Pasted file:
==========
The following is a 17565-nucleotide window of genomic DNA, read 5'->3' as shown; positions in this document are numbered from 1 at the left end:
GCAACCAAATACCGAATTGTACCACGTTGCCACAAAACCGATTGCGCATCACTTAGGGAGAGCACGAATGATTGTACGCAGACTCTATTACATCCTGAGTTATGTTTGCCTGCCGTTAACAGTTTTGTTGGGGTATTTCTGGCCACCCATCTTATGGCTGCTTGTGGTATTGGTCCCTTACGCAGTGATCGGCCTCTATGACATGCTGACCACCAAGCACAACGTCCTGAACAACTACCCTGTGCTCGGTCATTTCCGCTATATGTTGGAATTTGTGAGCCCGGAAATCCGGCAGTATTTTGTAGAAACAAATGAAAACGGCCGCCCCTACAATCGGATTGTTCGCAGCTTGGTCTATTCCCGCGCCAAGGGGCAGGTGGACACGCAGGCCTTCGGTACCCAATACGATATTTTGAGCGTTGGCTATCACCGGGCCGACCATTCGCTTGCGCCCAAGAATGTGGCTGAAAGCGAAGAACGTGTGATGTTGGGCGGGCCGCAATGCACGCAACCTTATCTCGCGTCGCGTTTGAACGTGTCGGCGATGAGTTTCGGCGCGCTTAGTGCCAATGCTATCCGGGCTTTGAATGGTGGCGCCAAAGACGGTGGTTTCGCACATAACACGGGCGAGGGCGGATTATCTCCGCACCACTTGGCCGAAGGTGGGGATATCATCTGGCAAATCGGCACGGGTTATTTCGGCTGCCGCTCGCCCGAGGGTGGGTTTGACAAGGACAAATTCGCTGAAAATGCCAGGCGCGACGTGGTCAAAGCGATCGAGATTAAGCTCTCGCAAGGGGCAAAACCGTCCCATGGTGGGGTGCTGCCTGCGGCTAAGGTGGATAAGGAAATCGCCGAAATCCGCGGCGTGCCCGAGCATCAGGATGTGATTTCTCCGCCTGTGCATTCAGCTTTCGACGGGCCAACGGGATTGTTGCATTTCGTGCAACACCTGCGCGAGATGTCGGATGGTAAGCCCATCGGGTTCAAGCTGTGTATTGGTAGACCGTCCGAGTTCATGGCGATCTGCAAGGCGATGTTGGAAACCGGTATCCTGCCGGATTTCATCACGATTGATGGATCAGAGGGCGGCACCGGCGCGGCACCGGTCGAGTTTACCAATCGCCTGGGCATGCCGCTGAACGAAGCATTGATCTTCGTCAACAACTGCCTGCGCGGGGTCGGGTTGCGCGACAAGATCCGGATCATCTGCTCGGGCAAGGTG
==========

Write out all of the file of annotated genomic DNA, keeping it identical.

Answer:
The following is a 17565-nucleotide window of genomic DNA, read 5'->3' as shown; positions in this document are numbered from 1 at the left end:
GCAACCAAATACCGAATTGTACCACGTTGCCACAAAACCGATTGCGCATCACTTAGGGAGAGCACGAATGATTGTACGCAGACTCTATTACATCCTGAGTTATGTTTGCCTGCCGTTAACAGTTTTGTTGGGGTATTTCTGGCCACCCATCTTATGGCTGCTTGTGGTATTGGTCCCTTACGCAGTGATCGGCCTCTATGACATGCTGACCACCAAGCACAACGTCCTGAACAACTACCCTGTGCTCGGTCATTTCCGCTATATGTTGGAATTTGTGAGCCCGGAAATCCGGCAGTATTTTGTAGAAACAAATGAAAACGGCCGCCCCTACAATCGGATTGTTCGCAGCTTGGTCTATTCCCGCGCCAAGGGGCAGGTGGACACGCAGGCCTTCGGTACCCAATACGATATTTTGAGCGTTGGCTATCACCGGGCCGACCATTCGCTTGCGCCCAAGAATGTGGCTGAAAGCGAAGAACGTGTGATGTTGGGCGGGCCGCAATGCACGCAACCTTATCTCGCGTCGCGTTTGAACGTGTCGGCGATGAGTTTCGGCGCGCTTAGTGCCAATGCTATCCGGGCTTTGAATGGTGGCGCCAAAGACGGTGGTTTCGCACATAACACGGGCGAGGGCGGATTATCTCCGCACCACTTGGCCGAAGGTGGGGATATCATCTGGCAAATCGGCACGGGTTATTTCGGCTGCCGCTCGCCCGAGGGTGGGTTTGACAAGGACAAATTCGCTGAAAATGCCAGGCGCGACGTGGTCAAAGCGATCGAGATTAAGCTCTCGCAAGGGGCAAAACCGTCCCATGGTGGGGTGCTGCCTGCGGCTAAGGTGGATAAGGAAATCGCCGAAATCCGCGGCGTGCCCGAGCATCAGGATGTGATTTCTCCGCCTGTGCATTCAGCTTTCGACGGGCCAACGGGATTGTTGCATTTCGTGCAACACCTGCGCGAGATGTCGGATGGTAAGCCCATCGGGTTCAAGCTGTGTATTGGTAGACCGTCCGAGTTCATGGCGATCTGCAAGGCGATGTTGGAAACCGGTATCCTGCCGGATTTCATCACGATTGATGGATCAGAGGGCGGCACCGGCGCGGCACCGGTCGAGTTTACCAATCGCCTGGGCATGCCGCTGAACGAAGCATTGATCTTCGTCAACAACTGCCTGCGCGGGGTCGGGTTGCGCGACAAGATCCGGATCATCTGCTCGGGCAAGGTG